"Those were wonderful days. The kids were great; they always greeted me and said, 'Hello Mrs. M'. I am now 83 years old and they still stop and say 'Hello Mrs. M'.
"Business was booming for movie theatres until new business ideas, changes to film distribution and the arrival of the Famous Players and Odeon Theatres came along. This was the start of the elimination of many of the smaller motion picture theatres. Later, when television came along the small theatres were basically eliminated.
"I did the newspaper ad layouts in the afternoon and ran the theatre in the evening while Herb took care of the children. He was always there waiting for me when I got off work and then we talked about our day."
Over the years Carol worked as an accountant for Bryant Motors, Shiels Motors, the City of Prince George, the Prince George Hospital and ten years in the security department at the University of Northern BC.
She was an active volunteer and a member of the Prince George RCMP Victim Services for 13 years; a group that offers support 24/7 to victims of crime and trauma.
Herb has been a member of the Prince George Masonic Lodge since 1968 and has since gone through all the chairs of the organization both locally and provincially.
He was one of the very first initiates of the Prince Lodge with D'Arcy Cavenaugh and George Baldwin being the two Masons who signed his application.
Herb and Carol had two children; Shawn and Grace (Lowell) Dumonceaux.They are so proud to say that they have two grandchildren and one great grandchild with another one on the way.
Herb concluded by saying, "Carol and I got married in 1956 in the annex of St Michael's Anglican Church on Fifth Avenue. The annex was the actual church in 1955. That was 62 years ago and many things have passed before our eyes all these years. "I will soon be 93 years old and it is hard for me to remember a lot of things these days. The one thing I can say for sure is that meeting and then marrying Carol was the highlight of my life. She was always the same and only got better with each passing year. In fact, if it wasn't for Carol we would not have had the life we had. She was always by my side, always supporting me in everything I did and I thank her for a wonderful marriage. Now we are spending our time with our family and friends and just growing older together."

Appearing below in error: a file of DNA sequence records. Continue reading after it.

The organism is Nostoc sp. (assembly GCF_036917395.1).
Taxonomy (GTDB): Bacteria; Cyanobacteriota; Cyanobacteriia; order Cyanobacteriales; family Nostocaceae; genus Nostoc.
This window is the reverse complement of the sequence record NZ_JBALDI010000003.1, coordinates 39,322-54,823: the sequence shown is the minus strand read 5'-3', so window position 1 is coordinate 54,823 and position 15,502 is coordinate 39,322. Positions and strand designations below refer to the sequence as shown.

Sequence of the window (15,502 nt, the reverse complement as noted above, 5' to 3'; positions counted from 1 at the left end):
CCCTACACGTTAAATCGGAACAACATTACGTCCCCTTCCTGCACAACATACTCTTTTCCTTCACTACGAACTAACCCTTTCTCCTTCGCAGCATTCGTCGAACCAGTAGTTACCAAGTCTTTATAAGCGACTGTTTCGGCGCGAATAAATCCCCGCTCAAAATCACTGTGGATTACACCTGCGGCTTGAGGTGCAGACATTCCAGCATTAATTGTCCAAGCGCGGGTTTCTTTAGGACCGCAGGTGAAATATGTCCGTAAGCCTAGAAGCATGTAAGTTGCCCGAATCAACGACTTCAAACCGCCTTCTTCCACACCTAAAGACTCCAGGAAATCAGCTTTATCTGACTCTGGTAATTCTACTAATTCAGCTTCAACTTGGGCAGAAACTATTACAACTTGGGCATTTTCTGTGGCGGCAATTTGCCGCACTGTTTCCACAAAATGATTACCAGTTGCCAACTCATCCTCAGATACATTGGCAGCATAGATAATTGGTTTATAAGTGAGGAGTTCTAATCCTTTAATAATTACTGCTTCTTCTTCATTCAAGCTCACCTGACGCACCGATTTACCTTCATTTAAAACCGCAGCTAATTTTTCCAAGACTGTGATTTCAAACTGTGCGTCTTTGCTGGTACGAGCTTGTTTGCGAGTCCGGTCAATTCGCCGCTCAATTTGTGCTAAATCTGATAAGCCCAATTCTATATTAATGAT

Carol added, "Herb and I have had a good life together and I wouldn't change one minute of it."
January birthdays that I know about: Bill Bond, Hilda Fichtner, Charlotte Hellyer, Rolland Chartrand, Ann Neville, Laura Sandberg, Franca Pascuzzi, Terri Meyer, Joy Wikjord, Jean Bayne, Tom Hynd, James McConaghy, Lyn Thibault, Sharon Vincent, Ken Goss, Wayne Hamlin, Mary Hamlin, Marilyn Hinton, Tanna Dofka, Gail Horvath, Dianne Humphreys, Diane Rose, Keith Young, Richard Winnig, Lorraine Anderson, Darlene King, Cecile LeFebvre, Ann Wiebe, Charlie Forden, Flo Connaghan, Lois Keim, Kathy Rosenau, Phil Sciara, Joan Pitcher, Roy Christens, John Darchuck, Lena Enns, Alice Henderson, Doreen Hewlett, Betty Pidhirny, Deanna Carter, Bonnie Meikle, Clarence Harmon, Pearl Hiebert, Doreen Erickson, Ed Ventress, Jolanda Van Dyk, Ida Bosham, Leslie Doucette, Rusty Hoff, Diane Hubbell, Keith Young, Fran Dods, Walter Shelest and Victoria Gutfriend who just turned 101.
Anniversaries: 66 years for Lindy and Roberta Barnes